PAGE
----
Nano-sized vesicles that are generated naturally during bone formation have the potential to regenerate bone, teeth and cartilage.
Researchers from the University of Birmingham have mimicked the body’s natural healing process to repair damaged tissue, for example, bone. The study, which is published in Scientific Reports, has found that vesicles produced by stimulated cells outperform the current gold standard, BMP-2. Bone fractures place a heavy burden on healthcare systems across the world, with osteoporosis alone causing 8.9 million fractures each year. The group believe that this could be a new approach for the regeneration of bone, teeth and cartilage.
The technique uses extracellular vesicles derived from mineralizing osteoblasts – cells that synthesize bone – to enhance tissue regeneration. When these, and a source of phosphate, were added to mesenchymal stem cells, mineralization occurred indicating that the stem cells were heading towards forming bone. Impressively, the technique beat BMP-2 treatment, which uses a growth factor that is important to the development of bone and cartilage to stimulate repair.
Current approaches to repairing damaged bone, for example, autologous grafts, allogeneic bone and growth factor-based approaches have major drawbacks. A big advantage of the group’s approach is that it takes the benefits of cell-based therapies, without using the cells themselves, meaning it escapes the regulatory troubles that it might have otherwise faced.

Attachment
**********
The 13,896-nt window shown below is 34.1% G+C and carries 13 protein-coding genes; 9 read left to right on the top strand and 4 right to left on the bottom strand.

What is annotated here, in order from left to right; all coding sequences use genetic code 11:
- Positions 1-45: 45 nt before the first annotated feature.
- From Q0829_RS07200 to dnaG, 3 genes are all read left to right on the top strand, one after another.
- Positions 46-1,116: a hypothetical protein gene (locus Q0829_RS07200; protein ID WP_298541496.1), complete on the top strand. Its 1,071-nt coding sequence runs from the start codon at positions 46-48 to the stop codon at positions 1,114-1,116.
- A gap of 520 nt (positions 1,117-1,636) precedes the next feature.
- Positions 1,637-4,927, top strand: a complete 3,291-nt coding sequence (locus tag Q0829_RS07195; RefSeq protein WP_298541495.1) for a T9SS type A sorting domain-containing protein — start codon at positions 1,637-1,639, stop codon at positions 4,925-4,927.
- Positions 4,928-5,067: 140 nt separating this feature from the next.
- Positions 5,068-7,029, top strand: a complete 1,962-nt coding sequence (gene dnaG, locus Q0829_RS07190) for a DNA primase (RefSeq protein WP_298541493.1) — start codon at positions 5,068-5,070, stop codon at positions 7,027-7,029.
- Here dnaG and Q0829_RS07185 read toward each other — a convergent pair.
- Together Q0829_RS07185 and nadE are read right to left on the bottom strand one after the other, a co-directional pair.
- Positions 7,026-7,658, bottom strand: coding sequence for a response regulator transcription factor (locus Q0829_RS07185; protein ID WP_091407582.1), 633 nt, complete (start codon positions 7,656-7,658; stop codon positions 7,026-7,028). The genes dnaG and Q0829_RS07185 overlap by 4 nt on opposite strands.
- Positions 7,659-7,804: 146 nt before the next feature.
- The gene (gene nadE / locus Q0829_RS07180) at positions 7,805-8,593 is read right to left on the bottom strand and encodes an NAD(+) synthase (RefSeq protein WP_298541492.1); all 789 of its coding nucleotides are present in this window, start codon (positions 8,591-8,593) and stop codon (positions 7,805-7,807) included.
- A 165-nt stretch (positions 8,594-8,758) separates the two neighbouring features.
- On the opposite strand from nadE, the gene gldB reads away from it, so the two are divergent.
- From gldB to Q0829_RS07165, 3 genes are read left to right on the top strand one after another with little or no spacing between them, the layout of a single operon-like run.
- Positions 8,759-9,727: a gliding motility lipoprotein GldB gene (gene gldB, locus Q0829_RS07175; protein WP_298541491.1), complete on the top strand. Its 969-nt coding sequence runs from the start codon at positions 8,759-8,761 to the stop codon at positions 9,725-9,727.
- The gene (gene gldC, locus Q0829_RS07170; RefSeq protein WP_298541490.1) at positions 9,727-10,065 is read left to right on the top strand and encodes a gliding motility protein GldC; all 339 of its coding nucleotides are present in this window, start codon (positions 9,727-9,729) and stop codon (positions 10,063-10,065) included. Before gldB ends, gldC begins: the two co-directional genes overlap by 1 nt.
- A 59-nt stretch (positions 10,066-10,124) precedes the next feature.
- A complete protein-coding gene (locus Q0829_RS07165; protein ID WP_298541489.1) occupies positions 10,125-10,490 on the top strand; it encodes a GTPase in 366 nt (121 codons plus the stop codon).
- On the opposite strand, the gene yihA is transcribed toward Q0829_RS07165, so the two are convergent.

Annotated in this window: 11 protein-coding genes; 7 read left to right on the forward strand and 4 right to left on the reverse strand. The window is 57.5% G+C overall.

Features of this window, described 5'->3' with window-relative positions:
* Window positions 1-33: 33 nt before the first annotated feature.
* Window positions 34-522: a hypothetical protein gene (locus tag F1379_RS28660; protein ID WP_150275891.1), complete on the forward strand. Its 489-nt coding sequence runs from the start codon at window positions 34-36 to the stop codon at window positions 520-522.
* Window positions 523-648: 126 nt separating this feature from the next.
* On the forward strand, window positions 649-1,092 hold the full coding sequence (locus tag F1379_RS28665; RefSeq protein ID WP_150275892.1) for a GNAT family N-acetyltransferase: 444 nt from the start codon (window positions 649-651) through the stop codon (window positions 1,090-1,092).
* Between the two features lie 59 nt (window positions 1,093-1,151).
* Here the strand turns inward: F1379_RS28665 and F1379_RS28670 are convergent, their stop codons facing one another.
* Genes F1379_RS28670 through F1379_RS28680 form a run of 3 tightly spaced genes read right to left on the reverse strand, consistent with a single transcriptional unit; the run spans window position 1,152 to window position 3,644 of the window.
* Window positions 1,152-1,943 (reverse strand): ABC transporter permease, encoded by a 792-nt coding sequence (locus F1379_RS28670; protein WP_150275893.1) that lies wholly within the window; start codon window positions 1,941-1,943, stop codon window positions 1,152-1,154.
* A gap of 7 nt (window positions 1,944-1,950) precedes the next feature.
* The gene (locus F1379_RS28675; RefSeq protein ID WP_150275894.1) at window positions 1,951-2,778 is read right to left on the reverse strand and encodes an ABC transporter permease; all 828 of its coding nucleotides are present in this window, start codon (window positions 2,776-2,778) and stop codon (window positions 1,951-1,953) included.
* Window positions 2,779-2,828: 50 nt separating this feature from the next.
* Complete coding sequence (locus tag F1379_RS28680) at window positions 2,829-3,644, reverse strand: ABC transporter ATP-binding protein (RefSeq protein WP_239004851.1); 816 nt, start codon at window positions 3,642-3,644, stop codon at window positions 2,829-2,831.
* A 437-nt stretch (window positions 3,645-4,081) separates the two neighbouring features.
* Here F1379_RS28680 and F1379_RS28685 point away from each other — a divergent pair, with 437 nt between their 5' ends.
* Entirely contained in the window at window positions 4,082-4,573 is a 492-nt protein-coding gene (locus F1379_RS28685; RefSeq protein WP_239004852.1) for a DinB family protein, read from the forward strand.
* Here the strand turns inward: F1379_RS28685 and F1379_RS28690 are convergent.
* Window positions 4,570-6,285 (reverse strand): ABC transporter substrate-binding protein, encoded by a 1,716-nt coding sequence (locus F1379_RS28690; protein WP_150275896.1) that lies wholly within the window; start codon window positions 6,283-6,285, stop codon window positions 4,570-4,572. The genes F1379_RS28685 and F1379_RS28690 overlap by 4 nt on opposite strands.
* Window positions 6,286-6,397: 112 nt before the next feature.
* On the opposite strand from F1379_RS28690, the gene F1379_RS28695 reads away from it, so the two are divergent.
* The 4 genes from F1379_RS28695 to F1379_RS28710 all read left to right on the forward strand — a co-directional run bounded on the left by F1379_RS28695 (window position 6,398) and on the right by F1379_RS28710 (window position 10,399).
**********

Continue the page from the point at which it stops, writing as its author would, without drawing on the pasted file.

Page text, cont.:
It is no wonder that biotechs are scurrying to bring technology to the orthopedic devices market, with it expected to be worth $61B by 2023. Bonesupport is currently leading the charge to bring a product to the market to aid bone repair, with its Cerament technology awarded a CE mark in 2015. Bone Therapeutics’ ALLOB candidate is undergoing Phase I/IIa studies to tests its ability to treat severe osteoporosis.
Back in the lab, Austrian researchers have produced screws from recycled human bone to repair broken bones. Despite overcoming big problems associated with metal screws, surgery would remain a distressing prospect for patients. The research from the UK could offer a less invasive solution.
The approach developed in Birmingham, UK, ticks a lot of boxes for the successful regeneration of bone – it produces natural bone that will integrate into its environment and does this without the need for dangerous growth factors. The problem is ensuring that these very early but promising results can be transferred into animal models, and then into humans. If the group can manage that, it could cause quite a stir.
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